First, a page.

By Emili Peake – Features Editor
I sat there in the darkened room, palms sweating. He looked at me from across the table, his lips quivering. He looked at me sternly in the eyes and uttered the words I was too scared to answer. “Hello number 1. What is your name?”
Although it felt that way, I wasn’t being interrogated, I was speed dating.
After a semester of failed Tinder matches and a string of nightclub pulls that my mother would certainly not be proud of, I had decided to use the summer as a way of finding something a little more sophisticated and long term. When I saw Rift and Co advertising a speed dating event I took to facebook for advice. Not only did this lead to one of my friends betting me to go, but also a number of my friends came forward in the offer to join me on the event. Unfortunately for them (dodged a bullet I say), the event had an age range of 25-45. So I signed up on my own. According to the event provider this was fairly uncommon as only 30% of females and 50% of males attend the events on their own. This event must have been the exception as none of the men knew each other, and only one group of females turned up.
The event drew closer and my nerves grew stronger, but I’ve always been too confident in relationships so I needed knocking down a peg or two. When deciding what to wear, I took to the website for inspiration “All kinds of people do speed dating nowadays. Most Speed daters are predominantly professional people who are looking to meet new people and maybe someone special”. This is when my heart sank. I am a student, working whatever hours I can to feed myself, and I’ll be meeting fancy people. So I dressed smart in the hope I would fool someone. However, upon entering the room it because clear that I was one of the more professional people in the room. This wasn’t an issue until people were commenting on my choice of outfit.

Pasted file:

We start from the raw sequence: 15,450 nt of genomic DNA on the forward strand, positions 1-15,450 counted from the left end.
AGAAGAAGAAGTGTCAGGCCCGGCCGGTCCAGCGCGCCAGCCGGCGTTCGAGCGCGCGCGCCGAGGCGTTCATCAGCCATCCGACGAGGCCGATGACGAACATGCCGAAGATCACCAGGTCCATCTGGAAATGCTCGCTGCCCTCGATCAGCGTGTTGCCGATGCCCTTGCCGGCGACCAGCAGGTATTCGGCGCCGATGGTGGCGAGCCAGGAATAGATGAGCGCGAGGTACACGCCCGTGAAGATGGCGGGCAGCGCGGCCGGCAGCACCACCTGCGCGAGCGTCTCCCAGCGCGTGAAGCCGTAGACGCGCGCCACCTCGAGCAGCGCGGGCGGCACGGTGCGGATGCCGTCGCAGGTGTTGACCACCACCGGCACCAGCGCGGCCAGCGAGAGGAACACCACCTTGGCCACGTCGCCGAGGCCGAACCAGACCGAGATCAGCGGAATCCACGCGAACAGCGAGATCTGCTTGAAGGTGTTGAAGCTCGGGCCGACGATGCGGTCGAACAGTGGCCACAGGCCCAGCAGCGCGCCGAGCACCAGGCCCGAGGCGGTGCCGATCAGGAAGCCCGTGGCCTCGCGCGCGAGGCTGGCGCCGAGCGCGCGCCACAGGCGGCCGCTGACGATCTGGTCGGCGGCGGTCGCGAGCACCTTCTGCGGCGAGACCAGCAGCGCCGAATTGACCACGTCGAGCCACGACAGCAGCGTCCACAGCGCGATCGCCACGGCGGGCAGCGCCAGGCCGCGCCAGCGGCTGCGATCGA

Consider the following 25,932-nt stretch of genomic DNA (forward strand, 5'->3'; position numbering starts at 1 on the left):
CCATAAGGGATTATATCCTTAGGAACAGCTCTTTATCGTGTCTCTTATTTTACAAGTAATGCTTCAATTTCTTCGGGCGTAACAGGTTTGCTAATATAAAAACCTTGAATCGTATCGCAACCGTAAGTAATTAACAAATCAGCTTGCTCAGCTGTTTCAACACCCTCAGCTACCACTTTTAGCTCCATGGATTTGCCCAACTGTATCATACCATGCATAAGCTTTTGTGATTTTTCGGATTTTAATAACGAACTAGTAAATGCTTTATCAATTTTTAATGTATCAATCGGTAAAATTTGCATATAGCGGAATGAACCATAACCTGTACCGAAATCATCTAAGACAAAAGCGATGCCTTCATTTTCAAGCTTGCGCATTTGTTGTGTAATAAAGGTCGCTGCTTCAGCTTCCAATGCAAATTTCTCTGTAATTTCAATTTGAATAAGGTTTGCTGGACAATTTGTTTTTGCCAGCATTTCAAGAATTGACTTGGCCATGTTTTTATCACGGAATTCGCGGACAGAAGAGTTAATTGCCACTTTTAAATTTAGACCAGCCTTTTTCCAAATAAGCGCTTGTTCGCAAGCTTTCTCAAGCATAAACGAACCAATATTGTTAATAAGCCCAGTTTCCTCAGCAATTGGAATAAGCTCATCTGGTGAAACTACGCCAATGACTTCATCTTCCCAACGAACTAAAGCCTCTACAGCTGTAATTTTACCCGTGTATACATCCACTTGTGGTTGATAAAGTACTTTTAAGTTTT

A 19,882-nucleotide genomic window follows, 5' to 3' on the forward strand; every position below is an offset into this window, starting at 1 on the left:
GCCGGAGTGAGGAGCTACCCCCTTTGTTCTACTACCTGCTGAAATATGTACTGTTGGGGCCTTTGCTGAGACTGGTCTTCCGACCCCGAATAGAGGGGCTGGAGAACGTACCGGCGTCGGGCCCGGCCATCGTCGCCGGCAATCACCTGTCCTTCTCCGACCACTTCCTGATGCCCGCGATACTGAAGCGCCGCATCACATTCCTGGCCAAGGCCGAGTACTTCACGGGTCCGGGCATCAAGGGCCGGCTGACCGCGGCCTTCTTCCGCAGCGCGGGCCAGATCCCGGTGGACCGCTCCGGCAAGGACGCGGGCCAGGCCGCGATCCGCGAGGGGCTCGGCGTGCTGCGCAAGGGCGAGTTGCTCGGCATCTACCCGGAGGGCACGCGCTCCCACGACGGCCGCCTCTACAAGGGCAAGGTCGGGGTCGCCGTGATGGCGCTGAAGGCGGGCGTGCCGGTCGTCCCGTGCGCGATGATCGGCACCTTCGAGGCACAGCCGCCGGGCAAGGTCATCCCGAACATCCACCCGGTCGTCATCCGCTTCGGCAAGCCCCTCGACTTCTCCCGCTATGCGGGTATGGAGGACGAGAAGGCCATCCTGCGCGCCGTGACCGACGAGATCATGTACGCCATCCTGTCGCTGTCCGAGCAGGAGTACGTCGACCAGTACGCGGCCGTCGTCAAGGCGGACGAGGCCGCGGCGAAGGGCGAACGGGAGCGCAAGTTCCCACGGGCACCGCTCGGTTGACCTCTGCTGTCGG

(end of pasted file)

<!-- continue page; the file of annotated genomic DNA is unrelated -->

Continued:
On arrival I was greeted by what I assumed at the time to be the event organiser, who was in fact an overly friendly speed dater. Awkwardly positioned at the back of room the event organiser fumbled with hand written badges, which reduced us all merely to numbers. Having been given the number 1 badge I retreated to my dimly lit table. For the next thirty minutes I was subjected to sitting on the table making small talk with strange men. Although this is something I’m good at, it’s not what I enjoy. Though the mental health nurse who had to spend three minutes on a mini date with one of her patients.
On the plus side, I learnt to take things at face value and to get to know people before making judgements. I spent well over the allocated time in deep discussion with one man, who turned out to be nearly 50 years old. In an online dating experience I would have bypassed him instantly. I did match with two of the men, but I did not have the guts to see it through. I did however became good friends with one of the ladies, and still speak to her now. So there is a plus side to an awkward experience!
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